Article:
Set in a fictional town, Maycomb County in the 1930s, To Kill a Mockingbird by Harper Lee is an extraordinarily powerful book essentially about how one’s life is influenced by upbringing and society as a whole, and how that affects one’s view on bias, in this case—racism and societal segregation.
The book’s utter beauty lies in its narration by 9-year-old Scout Jean Louise, the assertive tomboy daughter of Atticus Finch, a white lawyer faced with the challenge of balancing single-parenthood and a demanding profession. Through Scout’s eyes, the reader walks inside her world revolving around her family, comprising: her father, elder teenage brother, Jem Finch and their nanny, Calpurnia (a Negro); school and how the conscious of a town affects her own.
Atticus has developed a strong relationship with his kids; so much that they call him Atticus or Sir (in dire situations); hardly ever Dad. The lawyer, an avid reader and man of wisdom encourages his children to always remain impartial in a world full of people with different opinions, preferences and beliefs. “If you can learn a simple trick, you’ll get around better with all kinds of folks. You never really understand a person until you consider things from his point of view,” he advises his daughter after a rough first day at school, words that haunt Scout up until an incident that happens to her later in life, becomes an embodiment of her father’s counsel.
When Atticus takes on a case to defend a black man charged with the rape of a white girl, Scout and Jem are ostracised by neighbours, kids at school and even extended family, all calling their father a nigger lover. Scout confronts her father wanting to know what it means and if he really is one. He says, “Ignorant, trashy people use the term when they think somebody’s favouring Negroes over and above themselves. It’s slipped into usage with some people like ourselves, when they want a common, ugly term to label somebody. I certainly am a nigger lover. I do my best to love everybody … It’s never an insult to be called what somebody thinks is a bad name. It just shows you how poor that person is, it doesn’t hurt you.”
The case of a white man defending a black man is unheard of in Maycomb County. It’s an intriguing court battle that brings together a people in a battle of the better colour, instead of what should have been justice. In a case closely followed by citizens entangled in group think, it’s no surprise that Atticus’ children come out among few souls in the town neutral to the case.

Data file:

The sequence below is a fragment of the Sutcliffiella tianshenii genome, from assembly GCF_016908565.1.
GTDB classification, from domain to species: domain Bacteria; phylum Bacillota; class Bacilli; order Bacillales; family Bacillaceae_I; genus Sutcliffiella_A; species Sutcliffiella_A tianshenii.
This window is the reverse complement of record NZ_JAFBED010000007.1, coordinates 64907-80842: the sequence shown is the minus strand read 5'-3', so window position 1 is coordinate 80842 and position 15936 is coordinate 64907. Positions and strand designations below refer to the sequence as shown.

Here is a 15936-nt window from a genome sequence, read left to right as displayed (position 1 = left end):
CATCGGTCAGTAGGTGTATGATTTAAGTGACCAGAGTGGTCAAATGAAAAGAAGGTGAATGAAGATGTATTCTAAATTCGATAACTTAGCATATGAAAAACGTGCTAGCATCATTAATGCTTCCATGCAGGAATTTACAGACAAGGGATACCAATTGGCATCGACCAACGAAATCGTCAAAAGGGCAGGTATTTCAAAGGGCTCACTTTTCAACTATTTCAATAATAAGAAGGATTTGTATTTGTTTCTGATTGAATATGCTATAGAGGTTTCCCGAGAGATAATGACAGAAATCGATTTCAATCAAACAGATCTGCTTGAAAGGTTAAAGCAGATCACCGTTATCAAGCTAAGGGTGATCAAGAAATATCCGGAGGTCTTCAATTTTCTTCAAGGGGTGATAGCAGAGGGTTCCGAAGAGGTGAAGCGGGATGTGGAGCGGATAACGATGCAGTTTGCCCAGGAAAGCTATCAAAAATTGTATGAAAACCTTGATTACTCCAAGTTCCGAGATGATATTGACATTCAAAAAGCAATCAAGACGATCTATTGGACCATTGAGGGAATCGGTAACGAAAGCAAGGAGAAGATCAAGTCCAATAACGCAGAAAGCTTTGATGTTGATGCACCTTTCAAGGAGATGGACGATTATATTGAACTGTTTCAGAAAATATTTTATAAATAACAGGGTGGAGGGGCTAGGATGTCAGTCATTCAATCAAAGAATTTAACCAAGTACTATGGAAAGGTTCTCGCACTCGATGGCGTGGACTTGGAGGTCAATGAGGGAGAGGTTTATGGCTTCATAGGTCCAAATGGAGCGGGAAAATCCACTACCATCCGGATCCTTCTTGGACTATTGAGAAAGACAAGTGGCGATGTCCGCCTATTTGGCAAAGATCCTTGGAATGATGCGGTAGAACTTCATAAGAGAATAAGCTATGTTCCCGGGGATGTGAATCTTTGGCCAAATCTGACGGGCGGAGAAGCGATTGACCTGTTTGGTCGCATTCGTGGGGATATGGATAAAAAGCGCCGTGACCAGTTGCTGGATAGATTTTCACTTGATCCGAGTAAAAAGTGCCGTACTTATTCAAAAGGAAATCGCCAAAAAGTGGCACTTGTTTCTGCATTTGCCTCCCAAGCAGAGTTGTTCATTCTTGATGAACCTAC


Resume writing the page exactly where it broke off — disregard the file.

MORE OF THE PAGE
To Atticus, it’s not a crime to be of whatever race, colour, belief or association, and nobody should counter what you stand for. When he gets his children air rifles as gifts, it’s the first time Scout hears her father say that it’s a crime to do something—to kill a mockingbird. She asks Miss Maudie (a neighbour) about it. “Mocking birds make music for us to enjoy. They don’t eat up people’s gardens, don’t nest in corn cribs, they don’t do one thing but sing their hearts out for us. That’s why it’s a sin to kill a mockingbird,” she says.
While Atticus Finch defends Maycomb’s real mockingbird, the county’s deep-rooted racial differences, hypocrisy and sycophancy is exposed. Atticus is criticised for defending a nigger yet ironically still celebrated as Maycomb’s top attorney. Regardless, his initial worry is his integrity and what will be left of it for his children to emulate or despise after the case (which later takes an unexpected turn).
To Kill a Mockingbird’s key message is skillfully packaged in subtle humor. As the book celebrates its 50th anniversary this decade, it still transcends generations and societies. Harper Lee, an inspiring woman, gave the world a timeless and beguiling book that unchains Django and ultimately, inspires readers to reason beyond society’s group think mentality. We are reminded to respect songs of those who sing, even though we might not dance to their tunes. For in one way or the other, we are all mockingbirds flying and singing, sometimes dreaming that someone will listen, but mostly hoping that we’ll live to be heard.
The character of Atticus in the book has been humanised by many over the decades, and when some felt like the lawyer has passed on, his legacy never did. The book, his epitaph and tribute always remain celebrated. Read Atticus Obituary here.